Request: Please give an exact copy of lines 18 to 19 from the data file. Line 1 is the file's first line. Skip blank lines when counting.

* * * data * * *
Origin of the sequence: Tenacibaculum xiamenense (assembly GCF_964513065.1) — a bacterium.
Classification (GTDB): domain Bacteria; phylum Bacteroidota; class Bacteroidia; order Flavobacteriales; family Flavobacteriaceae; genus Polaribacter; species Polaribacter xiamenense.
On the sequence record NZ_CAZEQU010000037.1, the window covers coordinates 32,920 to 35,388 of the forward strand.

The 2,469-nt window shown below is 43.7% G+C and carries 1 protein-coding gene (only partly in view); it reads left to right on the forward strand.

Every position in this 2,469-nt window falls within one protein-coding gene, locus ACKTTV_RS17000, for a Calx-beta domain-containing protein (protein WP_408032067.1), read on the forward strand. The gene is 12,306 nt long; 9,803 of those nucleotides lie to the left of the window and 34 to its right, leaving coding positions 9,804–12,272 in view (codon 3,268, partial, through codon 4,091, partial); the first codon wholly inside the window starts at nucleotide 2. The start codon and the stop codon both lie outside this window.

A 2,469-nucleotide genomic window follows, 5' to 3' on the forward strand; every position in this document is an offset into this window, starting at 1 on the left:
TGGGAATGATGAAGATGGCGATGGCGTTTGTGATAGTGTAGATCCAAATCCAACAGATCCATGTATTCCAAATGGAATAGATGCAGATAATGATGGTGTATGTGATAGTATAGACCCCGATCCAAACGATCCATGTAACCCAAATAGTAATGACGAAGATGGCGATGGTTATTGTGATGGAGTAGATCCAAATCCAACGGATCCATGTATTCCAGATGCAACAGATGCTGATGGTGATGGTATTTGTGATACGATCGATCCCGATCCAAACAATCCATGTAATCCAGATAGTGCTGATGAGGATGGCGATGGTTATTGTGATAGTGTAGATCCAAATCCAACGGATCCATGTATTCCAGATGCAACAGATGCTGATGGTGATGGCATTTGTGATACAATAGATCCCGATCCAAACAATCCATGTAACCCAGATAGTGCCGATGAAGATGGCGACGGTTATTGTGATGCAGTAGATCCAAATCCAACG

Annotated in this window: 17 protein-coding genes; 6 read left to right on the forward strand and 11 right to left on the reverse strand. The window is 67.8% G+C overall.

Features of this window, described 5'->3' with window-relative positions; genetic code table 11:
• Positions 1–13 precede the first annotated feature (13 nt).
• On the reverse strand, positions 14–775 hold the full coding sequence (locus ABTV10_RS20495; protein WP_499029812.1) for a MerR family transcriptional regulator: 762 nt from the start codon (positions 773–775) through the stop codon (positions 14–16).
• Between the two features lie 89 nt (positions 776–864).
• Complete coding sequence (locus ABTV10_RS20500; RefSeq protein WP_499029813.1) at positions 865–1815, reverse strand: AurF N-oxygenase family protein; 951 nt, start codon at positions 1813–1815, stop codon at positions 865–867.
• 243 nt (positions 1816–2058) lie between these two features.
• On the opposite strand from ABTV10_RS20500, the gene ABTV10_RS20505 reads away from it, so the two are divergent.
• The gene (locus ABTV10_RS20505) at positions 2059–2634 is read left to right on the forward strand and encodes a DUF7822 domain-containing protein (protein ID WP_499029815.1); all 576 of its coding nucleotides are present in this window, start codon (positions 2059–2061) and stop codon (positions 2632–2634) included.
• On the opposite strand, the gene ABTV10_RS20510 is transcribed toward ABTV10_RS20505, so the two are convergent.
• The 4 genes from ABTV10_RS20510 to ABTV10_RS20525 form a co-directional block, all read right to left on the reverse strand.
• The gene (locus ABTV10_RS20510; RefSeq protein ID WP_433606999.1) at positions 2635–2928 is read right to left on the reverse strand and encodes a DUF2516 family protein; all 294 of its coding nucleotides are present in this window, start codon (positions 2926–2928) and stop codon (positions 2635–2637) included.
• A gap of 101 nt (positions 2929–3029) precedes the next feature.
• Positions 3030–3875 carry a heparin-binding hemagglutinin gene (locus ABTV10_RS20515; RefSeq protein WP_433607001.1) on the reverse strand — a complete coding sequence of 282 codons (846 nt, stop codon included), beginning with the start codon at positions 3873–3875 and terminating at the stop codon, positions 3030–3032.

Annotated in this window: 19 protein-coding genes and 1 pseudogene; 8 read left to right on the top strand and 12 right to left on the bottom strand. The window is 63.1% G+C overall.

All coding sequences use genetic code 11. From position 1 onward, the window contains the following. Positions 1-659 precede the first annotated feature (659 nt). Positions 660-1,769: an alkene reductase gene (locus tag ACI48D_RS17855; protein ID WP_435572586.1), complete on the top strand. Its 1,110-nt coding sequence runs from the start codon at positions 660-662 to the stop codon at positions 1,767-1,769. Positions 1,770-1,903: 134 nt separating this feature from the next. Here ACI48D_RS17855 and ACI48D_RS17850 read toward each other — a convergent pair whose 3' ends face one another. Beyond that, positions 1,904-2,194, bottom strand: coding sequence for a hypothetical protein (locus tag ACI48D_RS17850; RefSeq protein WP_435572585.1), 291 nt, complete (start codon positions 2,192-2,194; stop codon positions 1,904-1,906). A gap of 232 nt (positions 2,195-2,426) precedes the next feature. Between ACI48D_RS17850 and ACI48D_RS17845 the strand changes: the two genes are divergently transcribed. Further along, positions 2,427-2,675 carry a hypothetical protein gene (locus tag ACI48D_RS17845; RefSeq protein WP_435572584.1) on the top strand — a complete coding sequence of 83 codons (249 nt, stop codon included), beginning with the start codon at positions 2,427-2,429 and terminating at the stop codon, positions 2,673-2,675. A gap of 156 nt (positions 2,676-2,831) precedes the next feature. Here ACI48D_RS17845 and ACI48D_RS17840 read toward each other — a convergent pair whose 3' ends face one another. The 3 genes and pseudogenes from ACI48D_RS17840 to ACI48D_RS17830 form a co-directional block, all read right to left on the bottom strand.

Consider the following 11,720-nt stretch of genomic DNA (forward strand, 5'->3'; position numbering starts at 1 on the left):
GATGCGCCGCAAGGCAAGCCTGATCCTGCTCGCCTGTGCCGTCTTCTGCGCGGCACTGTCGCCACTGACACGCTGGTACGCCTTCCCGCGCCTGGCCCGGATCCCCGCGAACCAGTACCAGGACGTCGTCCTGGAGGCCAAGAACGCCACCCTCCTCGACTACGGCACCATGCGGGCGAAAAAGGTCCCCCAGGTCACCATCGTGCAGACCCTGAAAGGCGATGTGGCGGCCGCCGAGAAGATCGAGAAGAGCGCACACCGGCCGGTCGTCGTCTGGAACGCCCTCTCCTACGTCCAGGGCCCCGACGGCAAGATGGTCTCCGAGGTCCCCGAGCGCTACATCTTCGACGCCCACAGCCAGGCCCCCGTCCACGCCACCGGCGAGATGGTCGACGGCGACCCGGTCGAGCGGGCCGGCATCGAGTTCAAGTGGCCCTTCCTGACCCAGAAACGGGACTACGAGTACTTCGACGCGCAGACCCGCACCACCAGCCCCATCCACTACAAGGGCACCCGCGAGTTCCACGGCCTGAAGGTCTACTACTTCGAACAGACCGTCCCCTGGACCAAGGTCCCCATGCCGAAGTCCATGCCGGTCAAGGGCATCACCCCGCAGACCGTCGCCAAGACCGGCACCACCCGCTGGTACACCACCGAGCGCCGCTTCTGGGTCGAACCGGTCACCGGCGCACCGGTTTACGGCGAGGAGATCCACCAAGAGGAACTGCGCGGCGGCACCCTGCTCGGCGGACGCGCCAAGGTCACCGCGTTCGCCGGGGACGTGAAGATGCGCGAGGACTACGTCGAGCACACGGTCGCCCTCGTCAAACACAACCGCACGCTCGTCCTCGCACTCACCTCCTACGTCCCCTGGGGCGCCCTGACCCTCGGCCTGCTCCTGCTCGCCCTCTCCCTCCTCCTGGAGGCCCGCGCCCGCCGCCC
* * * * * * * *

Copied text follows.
• The 4 genes from ABTV10_RS20510 to ABTV10_RS20525 form a co-directional block, all read right to left on the reverse strand.
• The gene (locus ABTV10_RS20510; RefSeq protein ID WP_433606999.1) at positions 2635–2928 is read right to left on the reverse strand and encodes a DUF2516 family protein; all 294 of its coding nucleotides are present in this window, start codon (positions 2926–2928) and stop codon (positions 2635–2637) included.